Social Theory and Practice

Volume 41, Issue 4, October 2015

Preference, Choice, and (Libertarian) Paternalism

Torbjörn Tännsjö
Pages 716-733

Context-Dependent Preferences and the Right to Forgo Life-Saving Treatments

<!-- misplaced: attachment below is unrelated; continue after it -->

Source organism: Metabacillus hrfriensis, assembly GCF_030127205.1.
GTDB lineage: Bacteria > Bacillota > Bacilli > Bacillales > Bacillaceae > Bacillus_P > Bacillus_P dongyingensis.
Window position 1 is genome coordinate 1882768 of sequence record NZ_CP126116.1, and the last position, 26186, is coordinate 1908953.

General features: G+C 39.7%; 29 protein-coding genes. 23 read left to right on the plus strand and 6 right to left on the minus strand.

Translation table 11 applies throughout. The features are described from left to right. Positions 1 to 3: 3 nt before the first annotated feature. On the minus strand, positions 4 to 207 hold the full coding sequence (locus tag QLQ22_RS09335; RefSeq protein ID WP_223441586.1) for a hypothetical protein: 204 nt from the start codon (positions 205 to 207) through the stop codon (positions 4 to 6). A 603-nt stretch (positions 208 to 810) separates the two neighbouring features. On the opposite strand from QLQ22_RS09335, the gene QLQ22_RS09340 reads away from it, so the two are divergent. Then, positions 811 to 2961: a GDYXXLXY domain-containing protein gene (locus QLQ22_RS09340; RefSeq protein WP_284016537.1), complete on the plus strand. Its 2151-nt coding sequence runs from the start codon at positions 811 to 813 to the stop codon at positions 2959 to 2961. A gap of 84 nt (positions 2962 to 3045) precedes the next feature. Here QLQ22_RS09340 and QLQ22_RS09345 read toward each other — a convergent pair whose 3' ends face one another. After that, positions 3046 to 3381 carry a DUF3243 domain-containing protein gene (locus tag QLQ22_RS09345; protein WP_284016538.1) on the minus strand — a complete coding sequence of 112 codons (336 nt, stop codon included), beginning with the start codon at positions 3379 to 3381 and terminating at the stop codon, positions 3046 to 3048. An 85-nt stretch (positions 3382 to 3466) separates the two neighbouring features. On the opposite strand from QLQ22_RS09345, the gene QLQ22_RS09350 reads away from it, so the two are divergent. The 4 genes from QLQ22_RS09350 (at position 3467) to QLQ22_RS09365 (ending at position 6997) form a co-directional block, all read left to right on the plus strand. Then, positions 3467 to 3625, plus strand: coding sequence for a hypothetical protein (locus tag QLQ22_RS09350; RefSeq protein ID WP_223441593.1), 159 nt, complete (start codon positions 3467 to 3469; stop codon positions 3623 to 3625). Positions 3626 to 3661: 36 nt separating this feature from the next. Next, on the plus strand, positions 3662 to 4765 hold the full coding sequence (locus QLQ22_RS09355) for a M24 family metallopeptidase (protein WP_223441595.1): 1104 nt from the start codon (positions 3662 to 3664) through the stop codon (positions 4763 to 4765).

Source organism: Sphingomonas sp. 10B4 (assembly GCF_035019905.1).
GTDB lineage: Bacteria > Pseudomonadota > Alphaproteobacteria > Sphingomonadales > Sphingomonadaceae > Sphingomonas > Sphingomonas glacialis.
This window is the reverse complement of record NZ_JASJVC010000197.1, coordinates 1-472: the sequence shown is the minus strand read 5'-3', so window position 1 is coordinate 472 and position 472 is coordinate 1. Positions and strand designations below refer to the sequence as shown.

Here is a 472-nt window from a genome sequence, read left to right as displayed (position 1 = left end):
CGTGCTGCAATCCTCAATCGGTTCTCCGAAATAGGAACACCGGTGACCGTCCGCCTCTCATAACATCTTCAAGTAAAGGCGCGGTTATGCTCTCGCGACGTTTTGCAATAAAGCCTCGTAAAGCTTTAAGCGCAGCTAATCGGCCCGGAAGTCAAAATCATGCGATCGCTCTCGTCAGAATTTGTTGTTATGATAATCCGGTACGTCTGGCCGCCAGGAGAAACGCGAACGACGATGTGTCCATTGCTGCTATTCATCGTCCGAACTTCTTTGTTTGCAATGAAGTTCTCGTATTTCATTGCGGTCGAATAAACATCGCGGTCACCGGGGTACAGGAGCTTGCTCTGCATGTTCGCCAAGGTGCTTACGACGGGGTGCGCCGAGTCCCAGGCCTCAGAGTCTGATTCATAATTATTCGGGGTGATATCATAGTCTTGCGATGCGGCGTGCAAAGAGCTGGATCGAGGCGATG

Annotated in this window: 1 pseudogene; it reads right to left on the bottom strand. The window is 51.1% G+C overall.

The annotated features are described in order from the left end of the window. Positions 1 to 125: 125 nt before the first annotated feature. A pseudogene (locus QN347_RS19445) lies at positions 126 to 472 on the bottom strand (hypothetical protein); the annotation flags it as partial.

A member of Jehovah’s Witnesses agreed to receive blood when alone, but rejected it once the elders were present. She insisted that the elders should stay, they were allowed to do so, and she bled to death. Was it all right to allow her to have the elders present when she made her final decision? Was it all right to allow her to bleed to death? It was, according to an anti-paternalist principle, which I have earlier defended on purely utilitarian grounds. The thrust of the present argument is that the principle stands even in cases with context-sensitive preferences. However, my utilitarian argument to this effect must now rely on something other than J.S. Mill’s standard presumption that in most cases the individual makes the right choices for herself. A reference to the general trust in the system of healthcare is essential to the utilitarian defense of the anti-paternalistic principle.